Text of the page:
In addition to the authorities question, we face a general challenge in coordinating and conducting security cooperation activities. While we applaud SOCOM’s goal to become “an increasingly flexible, agile, and ready command,” we also see the need for continued improvement in balancing and synchronizing SOF programs with broader U.S. foreign policy goals.

At the country level, failure to do so has potentially serious diplomatic consequences. Lack of coordination can seriously threaten the ability of State Department’s Chiefs of Mission to execute their primary mission on ensuring a unified message and representation of U.S. interests to the host country. Coordination is about more than just the Country teams though. It is equally critical that the State Department’s Regional Bureaus are in the loop, too, to ensure that broader strategic implications for regional diplomacy and policy have been fully addressed. For this reason we continually encourage more direct coordination among SOCOM, Theater Special Operations Commands, and the Department’s Regional and Functional Bureaus.

We appreciate SOCOM’s demonstrated commitment to keeping the lines of communication open. We see this through the work of Special Operations Liaison Officers in key U.S. embassies around the world and Special Operations Support Teams active at the State Department and several other U.S. Government departments and agencies stateside. I think, however, that we must continue to work to put in place formal mechanisms that not only require State Department concurrence, but force the interagency to plan together from the beginning.

The Way Forward:

I want to make clear that SOCOM has a willing, ready, and highly capable mission partner in State. We must continue to find smarter ways to use the numerous existing State and DoD authorities to provide security sector assistance to our foreign partners.

As an example of an interagency effort already underway, in early April, the President signed a Presidential Policy Directive (PPD) on Security Sector Assistance. This policy is meant to reduce redundancies and drive efficiencies by ensuring a whole-of-government unified effort towards security sector assistance. Such a policy recognizes that in an era of tough choices, we have to get the most from every foreign assistance dollar we spend. By focusing on building capacity and addressing common approaches to international security, this policy will help us share the burden of maintaining security with other nations.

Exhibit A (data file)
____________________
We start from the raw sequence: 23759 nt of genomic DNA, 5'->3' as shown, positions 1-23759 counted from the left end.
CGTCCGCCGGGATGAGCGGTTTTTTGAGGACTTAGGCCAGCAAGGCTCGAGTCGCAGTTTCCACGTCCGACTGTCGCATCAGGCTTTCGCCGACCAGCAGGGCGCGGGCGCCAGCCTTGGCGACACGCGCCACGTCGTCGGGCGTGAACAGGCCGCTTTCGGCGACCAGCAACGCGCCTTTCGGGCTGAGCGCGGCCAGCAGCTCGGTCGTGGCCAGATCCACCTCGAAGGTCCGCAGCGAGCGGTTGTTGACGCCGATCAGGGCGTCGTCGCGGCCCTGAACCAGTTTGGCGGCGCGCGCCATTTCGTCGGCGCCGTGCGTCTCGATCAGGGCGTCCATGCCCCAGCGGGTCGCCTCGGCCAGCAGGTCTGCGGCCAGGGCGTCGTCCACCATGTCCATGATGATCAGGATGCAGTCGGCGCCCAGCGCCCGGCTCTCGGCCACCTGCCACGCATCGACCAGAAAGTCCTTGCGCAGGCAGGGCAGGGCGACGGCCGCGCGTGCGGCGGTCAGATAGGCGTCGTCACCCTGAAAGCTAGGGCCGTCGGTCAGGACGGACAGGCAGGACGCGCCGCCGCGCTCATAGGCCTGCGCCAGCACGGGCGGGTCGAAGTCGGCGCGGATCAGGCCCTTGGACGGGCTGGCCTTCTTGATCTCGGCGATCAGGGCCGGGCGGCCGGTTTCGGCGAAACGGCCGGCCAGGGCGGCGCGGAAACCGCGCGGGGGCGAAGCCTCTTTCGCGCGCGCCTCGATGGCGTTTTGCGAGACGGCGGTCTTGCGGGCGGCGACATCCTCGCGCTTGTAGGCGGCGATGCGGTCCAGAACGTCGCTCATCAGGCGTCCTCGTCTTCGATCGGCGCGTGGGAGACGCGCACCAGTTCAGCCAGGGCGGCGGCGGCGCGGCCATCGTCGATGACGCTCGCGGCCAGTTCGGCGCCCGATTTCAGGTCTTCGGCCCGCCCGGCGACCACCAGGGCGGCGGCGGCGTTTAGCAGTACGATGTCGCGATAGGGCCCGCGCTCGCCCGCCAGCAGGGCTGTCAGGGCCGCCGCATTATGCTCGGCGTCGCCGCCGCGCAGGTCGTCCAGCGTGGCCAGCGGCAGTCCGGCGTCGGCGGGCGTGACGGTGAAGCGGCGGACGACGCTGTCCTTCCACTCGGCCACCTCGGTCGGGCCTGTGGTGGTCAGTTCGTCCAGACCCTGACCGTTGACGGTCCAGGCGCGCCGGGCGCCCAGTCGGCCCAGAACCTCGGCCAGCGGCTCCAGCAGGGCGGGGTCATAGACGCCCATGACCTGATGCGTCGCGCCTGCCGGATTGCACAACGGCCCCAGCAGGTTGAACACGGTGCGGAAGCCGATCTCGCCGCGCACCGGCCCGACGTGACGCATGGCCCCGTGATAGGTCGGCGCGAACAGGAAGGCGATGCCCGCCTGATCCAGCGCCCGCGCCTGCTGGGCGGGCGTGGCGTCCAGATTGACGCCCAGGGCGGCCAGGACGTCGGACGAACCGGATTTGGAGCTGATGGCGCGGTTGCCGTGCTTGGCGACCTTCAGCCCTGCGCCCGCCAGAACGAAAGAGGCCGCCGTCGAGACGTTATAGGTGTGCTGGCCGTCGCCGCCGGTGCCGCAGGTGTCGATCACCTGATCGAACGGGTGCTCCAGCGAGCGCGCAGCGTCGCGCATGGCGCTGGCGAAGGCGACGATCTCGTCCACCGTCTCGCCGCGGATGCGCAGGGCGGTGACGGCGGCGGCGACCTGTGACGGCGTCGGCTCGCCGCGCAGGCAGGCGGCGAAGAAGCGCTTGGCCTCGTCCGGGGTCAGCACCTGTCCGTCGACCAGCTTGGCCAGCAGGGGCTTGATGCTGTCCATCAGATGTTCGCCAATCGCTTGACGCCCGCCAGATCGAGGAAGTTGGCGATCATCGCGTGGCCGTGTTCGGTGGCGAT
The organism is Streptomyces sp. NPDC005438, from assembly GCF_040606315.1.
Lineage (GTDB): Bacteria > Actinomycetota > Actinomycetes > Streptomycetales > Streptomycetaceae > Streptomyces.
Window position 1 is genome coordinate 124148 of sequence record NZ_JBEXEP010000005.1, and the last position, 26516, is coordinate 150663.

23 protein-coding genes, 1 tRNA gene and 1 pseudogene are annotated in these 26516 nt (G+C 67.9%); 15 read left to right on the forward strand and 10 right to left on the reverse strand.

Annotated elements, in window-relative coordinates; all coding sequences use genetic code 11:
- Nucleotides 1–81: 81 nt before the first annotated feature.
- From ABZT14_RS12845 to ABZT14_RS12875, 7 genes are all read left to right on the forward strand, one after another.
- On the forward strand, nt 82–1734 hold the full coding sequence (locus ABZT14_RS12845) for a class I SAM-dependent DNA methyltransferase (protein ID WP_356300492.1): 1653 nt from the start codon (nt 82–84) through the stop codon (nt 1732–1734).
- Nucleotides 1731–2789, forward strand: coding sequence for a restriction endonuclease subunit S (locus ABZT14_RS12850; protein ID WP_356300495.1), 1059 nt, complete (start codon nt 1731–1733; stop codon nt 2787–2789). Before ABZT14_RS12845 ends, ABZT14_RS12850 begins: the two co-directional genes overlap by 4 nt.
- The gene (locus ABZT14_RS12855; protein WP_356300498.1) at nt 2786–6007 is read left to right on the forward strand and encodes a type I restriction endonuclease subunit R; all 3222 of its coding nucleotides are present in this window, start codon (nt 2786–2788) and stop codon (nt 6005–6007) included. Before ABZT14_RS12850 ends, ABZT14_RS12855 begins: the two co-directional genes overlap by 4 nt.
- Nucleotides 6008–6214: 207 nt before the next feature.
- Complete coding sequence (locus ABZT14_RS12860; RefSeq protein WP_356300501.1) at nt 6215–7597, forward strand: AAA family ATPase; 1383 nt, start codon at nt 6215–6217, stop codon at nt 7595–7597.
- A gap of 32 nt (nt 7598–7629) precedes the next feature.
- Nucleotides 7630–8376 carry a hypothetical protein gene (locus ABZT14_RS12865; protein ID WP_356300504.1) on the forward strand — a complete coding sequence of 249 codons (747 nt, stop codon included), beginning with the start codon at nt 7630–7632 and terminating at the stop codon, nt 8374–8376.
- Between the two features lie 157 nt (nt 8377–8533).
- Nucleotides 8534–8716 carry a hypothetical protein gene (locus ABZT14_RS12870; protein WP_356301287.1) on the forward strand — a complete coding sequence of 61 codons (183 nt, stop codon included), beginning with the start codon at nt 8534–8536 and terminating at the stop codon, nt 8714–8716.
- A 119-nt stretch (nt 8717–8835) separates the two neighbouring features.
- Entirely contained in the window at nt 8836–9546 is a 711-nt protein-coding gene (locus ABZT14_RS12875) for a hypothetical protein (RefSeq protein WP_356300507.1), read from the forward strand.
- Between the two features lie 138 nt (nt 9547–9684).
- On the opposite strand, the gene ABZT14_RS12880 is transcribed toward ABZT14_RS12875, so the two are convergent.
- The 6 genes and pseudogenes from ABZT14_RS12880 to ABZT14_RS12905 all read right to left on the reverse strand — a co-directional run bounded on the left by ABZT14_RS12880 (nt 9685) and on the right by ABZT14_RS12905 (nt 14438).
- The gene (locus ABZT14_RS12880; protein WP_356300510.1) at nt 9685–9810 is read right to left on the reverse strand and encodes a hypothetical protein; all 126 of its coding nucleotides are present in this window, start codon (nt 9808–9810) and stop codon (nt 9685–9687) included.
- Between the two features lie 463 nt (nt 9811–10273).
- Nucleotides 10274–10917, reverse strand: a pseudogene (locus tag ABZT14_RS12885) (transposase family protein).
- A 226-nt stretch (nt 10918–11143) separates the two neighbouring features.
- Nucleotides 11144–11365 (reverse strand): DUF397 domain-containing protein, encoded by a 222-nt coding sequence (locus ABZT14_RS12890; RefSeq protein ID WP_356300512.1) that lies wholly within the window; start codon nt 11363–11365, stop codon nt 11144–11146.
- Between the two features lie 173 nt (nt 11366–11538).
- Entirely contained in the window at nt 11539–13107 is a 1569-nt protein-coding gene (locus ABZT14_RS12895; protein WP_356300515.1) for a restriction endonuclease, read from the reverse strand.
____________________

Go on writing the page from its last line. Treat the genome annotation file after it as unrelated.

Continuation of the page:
The security sector is composed of military and civilian institutions that have the authority to use force to protect both the state and its citizens at home or abroad; to maintain international peace and security; or to enforce the law and provide oversight of those organizations and forces. It is clear that SOCOM capabilities and competencies will play an important role in helping the U.S. meet the tenets of the President’s directive. 

Security sector assistance must be practiced as a shared responsibility across all parts of United States Government with a shared commitment to agility and effectiveness. Greater reliance on U.S. Government agencies with specialized expertise, like SOCOM, will help strengthen the quality of security sector assistance provided and will reinforce the connection between capacity building efforts and broader security sector policy objectives.

The President has reaffirmed the Department of State’s lead role in establishing foreign policy and managing the government’s process -- to include integration of interagency efforts. DoD is of course a key player as well. It is responsible for ensuring U.S. defense strategy and policy priorities are closely synchronized with interagency efforts, especially where a key objective is to strengthen the capacity and willingness of foreign security forces to operate alongside of, in lieu of, or in support of U.S. forces. This idea wholly supports SOCOM’s global SOF network concept as well as SOCOM’s approach to both Foreign Internal Defense and Security Force Assistance. 

State is currently working on an interagency Strategic Implementation Plan, which will be submitted in early July, and once approved, the individual agencies will begin to draft their implementation plans. Implementation will accelerate and become more concrete in the coming weeks and months as strategic planning for specific countries and regions takes place.

In closing, we acknowledge that there may be some bumps along the road. We still don't always agree on every issue. But diplomacy is the business of building relationships and tending to them carefully. We certainly see the commitment SOCOM to continue working toward building a strong and successful relationship. And we welcome that.